3 Ways to Get Rid of Your Acne Scars

Treatment advice from a dermatologist

Acne Scars

Have you suffered through a severe case of acne that left behind unsightly scars? Long after pimples clear up and the redness and irritation are gone, some of us carry such unwanted reminders.

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Whether scars are raised or sunken, there are several good ways to mask or minimize them, says dermatologist Amy Kassouf, MD.

“I’m always amazed at how much healing the skin can do once you get the inflammation under control,” says Dr. Kassouf. “My patients may be discouraged, but I’m not.”

How to get rid of your acne scars

Acne is a common skin condition affecting about 80 percent of those between the ages of 11 and 30 at some point. It may seem like the irritation will never go away, but it does. And then you can deal with any remaining scars.

A dermatologist will first focus on getting your acne under control; the fewer breakouts you have, the fewer scars you’ll get.

When your doctor turns attention to the scars your acne has left behind, he or she will typically explore three main treatment options.

1. Laser treatments. Vascular-specific lasers target blood vessels and can help lighten flat or raised scars that are pink or purple, and help flatten raised scars. Doctors often use fractional or carbon dioxide ablative lasers to treat acne scars.     

Afterwards, the skin is swollen and red, and may bleed, for up to five days, Dr. Kassouf says. Also, you may need between three and five treatment sessions.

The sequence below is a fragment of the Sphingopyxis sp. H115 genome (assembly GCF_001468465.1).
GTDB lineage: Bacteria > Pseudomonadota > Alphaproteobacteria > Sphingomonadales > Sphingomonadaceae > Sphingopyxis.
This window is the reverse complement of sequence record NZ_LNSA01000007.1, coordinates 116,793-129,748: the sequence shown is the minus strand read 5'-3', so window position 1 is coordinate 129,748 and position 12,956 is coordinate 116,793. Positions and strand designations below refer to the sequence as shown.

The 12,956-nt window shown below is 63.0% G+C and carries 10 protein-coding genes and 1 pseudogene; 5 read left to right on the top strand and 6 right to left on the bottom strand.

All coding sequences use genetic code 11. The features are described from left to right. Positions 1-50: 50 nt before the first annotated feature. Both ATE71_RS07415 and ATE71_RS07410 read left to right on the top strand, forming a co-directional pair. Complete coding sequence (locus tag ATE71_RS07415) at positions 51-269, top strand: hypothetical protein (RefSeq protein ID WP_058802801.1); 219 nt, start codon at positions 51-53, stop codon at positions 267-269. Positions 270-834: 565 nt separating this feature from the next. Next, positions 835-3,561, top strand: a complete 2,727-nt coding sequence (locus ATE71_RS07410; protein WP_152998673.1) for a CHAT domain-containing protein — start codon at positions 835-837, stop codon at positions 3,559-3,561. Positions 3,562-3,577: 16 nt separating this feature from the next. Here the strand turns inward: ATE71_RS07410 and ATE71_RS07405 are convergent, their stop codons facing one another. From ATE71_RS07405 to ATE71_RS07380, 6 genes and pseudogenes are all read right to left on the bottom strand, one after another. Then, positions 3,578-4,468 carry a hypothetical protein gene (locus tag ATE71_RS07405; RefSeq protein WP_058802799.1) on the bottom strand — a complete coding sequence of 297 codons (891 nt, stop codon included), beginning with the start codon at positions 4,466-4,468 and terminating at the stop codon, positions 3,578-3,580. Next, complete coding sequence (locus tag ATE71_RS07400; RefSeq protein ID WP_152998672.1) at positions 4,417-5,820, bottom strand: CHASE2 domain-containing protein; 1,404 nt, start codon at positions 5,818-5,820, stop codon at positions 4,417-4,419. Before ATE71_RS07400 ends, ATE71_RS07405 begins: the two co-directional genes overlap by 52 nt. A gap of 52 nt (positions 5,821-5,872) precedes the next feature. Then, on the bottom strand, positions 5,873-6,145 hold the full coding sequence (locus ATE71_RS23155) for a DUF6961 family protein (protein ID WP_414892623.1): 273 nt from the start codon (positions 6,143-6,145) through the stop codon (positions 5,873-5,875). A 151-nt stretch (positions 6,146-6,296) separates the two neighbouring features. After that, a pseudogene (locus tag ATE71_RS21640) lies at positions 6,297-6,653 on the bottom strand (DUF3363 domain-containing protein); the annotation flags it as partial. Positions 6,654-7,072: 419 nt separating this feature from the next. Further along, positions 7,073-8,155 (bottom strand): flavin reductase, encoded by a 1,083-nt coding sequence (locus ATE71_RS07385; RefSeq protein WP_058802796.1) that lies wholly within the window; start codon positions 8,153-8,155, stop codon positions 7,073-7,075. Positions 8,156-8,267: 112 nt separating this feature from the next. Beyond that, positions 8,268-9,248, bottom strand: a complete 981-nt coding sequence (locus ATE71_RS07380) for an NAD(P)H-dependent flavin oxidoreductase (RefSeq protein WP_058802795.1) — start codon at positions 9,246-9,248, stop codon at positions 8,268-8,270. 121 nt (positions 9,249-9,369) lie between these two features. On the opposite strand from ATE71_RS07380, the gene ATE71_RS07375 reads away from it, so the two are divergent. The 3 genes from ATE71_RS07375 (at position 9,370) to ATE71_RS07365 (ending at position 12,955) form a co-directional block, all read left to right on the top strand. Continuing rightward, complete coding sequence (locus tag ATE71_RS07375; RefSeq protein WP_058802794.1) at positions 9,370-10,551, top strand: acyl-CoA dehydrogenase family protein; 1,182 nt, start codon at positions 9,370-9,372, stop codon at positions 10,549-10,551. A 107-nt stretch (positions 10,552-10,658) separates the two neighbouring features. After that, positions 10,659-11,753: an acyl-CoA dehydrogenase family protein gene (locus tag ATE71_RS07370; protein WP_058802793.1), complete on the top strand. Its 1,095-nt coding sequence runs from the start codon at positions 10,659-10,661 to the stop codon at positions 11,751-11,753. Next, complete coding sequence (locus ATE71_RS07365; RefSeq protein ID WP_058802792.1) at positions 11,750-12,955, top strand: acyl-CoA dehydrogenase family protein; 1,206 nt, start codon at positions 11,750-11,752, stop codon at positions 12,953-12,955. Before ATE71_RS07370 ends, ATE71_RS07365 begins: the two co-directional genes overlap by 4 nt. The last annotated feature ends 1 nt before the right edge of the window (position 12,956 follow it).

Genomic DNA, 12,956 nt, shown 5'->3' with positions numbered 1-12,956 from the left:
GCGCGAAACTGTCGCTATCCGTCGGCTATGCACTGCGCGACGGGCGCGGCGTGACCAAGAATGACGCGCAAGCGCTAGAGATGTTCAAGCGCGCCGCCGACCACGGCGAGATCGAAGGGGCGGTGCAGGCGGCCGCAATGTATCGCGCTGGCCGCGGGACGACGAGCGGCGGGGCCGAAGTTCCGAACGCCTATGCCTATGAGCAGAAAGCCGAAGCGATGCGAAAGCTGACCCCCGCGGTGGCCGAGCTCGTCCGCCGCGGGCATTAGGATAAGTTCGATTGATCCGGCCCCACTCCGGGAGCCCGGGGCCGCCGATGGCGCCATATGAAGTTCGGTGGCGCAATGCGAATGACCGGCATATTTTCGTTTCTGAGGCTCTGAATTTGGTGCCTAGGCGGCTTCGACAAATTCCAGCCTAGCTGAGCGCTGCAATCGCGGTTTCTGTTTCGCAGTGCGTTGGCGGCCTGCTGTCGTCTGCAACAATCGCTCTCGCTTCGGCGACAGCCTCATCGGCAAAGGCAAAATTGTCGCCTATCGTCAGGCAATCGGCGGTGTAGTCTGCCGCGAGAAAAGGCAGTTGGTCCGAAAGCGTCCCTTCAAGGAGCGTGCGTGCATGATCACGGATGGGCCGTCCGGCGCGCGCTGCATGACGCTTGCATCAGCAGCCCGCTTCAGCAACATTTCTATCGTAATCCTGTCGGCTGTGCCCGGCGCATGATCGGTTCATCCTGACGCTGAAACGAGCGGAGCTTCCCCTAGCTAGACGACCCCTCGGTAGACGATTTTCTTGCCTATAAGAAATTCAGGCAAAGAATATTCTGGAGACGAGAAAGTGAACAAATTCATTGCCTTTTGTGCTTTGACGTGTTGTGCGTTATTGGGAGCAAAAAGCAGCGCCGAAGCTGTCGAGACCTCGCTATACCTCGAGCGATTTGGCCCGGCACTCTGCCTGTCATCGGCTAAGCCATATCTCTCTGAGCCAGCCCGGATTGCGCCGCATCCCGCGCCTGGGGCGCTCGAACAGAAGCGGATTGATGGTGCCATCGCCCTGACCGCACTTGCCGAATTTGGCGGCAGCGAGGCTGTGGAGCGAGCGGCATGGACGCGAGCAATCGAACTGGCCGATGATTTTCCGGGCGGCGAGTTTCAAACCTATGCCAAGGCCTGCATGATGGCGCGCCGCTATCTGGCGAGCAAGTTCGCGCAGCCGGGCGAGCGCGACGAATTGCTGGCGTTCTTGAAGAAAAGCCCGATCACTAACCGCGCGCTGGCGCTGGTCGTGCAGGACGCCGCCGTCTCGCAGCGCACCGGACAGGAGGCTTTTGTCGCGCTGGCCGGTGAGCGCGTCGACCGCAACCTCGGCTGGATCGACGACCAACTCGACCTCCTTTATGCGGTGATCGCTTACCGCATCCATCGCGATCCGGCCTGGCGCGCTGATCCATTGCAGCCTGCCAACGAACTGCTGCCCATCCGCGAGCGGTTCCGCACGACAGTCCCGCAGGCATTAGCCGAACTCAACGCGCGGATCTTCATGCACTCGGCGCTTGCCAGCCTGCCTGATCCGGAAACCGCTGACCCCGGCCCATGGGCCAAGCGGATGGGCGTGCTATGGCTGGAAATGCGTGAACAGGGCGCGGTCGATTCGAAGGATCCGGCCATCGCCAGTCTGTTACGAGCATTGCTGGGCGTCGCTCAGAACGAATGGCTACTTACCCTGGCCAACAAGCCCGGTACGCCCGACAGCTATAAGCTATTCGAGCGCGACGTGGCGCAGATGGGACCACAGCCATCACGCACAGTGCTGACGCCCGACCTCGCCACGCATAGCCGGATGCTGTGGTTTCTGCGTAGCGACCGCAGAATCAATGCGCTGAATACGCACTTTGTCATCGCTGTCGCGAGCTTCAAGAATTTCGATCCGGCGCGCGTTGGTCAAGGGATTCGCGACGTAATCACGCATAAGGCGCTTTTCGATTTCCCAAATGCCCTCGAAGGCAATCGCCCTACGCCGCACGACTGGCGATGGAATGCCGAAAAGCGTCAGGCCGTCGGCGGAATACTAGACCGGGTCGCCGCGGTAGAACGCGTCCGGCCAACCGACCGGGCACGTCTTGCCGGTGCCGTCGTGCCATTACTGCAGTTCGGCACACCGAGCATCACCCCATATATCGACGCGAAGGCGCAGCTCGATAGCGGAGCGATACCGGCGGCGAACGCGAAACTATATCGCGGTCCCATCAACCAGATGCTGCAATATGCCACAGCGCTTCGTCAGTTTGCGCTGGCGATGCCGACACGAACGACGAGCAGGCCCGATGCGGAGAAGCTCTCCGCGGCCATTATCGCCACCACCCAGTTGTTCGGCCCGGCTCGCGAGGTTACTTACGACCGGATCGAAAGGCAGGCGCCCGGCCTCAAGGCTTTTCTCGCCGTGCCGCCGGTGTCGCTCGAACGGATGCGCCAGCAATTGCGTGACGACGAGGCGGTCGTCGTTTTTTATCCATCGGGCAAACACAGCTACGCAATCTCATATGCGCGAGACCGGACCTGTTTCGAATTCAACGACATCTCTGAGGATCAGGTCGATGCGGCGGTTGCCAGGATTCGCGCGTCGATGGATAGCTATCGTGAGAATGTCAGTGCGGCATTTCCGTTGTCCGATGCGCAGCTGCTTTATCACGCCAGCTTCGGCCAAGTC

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Doctors use lasers to treat other types of scarring as well — including those from burns, skin cancer and tattoo removal.

2. Chemical peels. Your dermatologist may apply a chemical solution to the skin. This causes it to “blister” and eventually peel off, creating new, regenerated skin that’s usually smoother than the old skin.     

Peeling usually causes redness, and sometimes swelling and cold sores, for up to seven days, Dr. Kassouf says. This treatment also is less expensive because you typically will need only one treatment session.

“Lasers are more precise, so if a chemical peel doesn’t work, people often try laser,” she says.

3. Microneedling. Also known as collagen induction therapy, microneedling uses either a fine-needle roller or pen device to create tiny holes in the top layer of the skin. The procedure stimulates collagen production, which helps improve fine lines and skin texture.           

Redness occurs afterward, typically lasting a couple of days.

Most people will need four to six microneedling treatments for best results, Dr. Kassouf says.

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Your doctor may use more than one type of treatment, depending on your needs. For instance, he or she may treat some scars with a laser and others with microneedling.

When you have damaged skin, no treatment will make it look perfect again, Dr. Kassouf says. But, depending on its severity, an acne scar can diminish by as much as two-thirds after treatment, she says.

It’s never too late to treat those scars

Teenage patients may have to wait until their early 20s before undergoing treatment to make sure there’s little risk of future acne flare-ups.

While acne primarily affects teenagers as their hormones change, many adults develop acne and scarring can result, Dr. Kassouf says. Sometimes when adults lose weight or lose elasticity in their skin as they age, scarring from years past becomes more evident.

For other adults, they just find that the time is finally right to take care of themselves, she says.

“I had a 60-year-old who said she has dealt with this scar all her life and wanted to do something about it. I’ve seen beautiful results with adults,” she says.

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